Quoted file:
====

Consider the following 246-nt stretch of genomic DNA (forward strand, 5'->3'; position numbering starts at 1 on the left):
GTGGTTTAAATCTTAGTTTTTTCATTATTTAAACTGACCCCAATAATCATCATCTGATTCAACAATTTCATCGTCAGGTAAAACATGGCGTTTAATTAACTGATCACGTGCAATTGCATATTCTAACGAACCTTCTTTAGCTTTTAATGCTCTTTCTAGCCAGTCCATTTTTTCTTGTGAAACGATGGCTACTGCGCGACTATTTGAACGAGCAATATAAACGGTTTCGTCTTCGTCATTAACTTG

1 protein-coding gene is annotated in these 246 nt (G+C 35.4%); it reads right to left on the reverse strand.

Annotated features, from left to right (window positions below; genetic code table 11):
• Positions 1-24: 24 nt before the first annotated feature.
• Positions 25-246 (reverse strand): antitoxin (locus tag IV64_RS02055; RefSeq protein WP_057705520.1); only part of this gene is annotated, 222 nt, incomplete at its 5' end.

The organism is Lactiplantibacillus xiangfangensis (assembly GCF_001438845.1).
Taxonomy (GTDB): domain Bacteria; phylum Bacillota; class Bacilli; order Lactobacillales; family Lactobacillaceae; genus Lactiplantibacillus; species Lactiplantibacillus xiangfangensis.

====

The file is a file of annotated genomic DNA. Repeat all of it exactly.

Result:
Consider the following 246-nt stretch of genomic DNA (forward strand, 5'->3'; position numbering starts at 1 on the left):
GTGGTTTAAATCTTAGTTTTTTCATTATTTAAACTGACCCCAATAATCATCATCTGATTCAACAATTTCATCGTCAGGTAAAACATGGCGTTTAATTAACTGATCACGTGCAATTGCATATTCTAACGAACCTTCTTTAGCTTTTAATGCTCTTTCTAGCCAGTCCATTTTTTCTTGTGAAACGATGGCTACTGCGCGACTATTTGAACGAGCAATATAAACGGTTTCGTCTTCGTCATTAACTTG

1 protein-coding gene is annotated in these 246 nt (G+C 35.4%); it reads right to left on the reverse strand.

Annotated features, from left to right (window positions below; genetic code table 11):
• Positions 1-24: 24 nt before the first annotated feature.
• Positions 25-246 (reverse strand): antitoxin (locus tag IV64_RS02055; RefSeq protein WP_057705520.1); only part of this gene is annotated, 222 nt, incomplete at its 5' end.

The organism is Lactiplantibacillus xiangfangensis (assembly GCF_001438845.1).
Taxonomy (GTDB): domain Bacteria; phylum Bacillota; class Bacilli; order Lactobacillales; family Lactobacillaceae; genus Lactiplantibacillus; species Lactiplantibacillus xiangfangensis.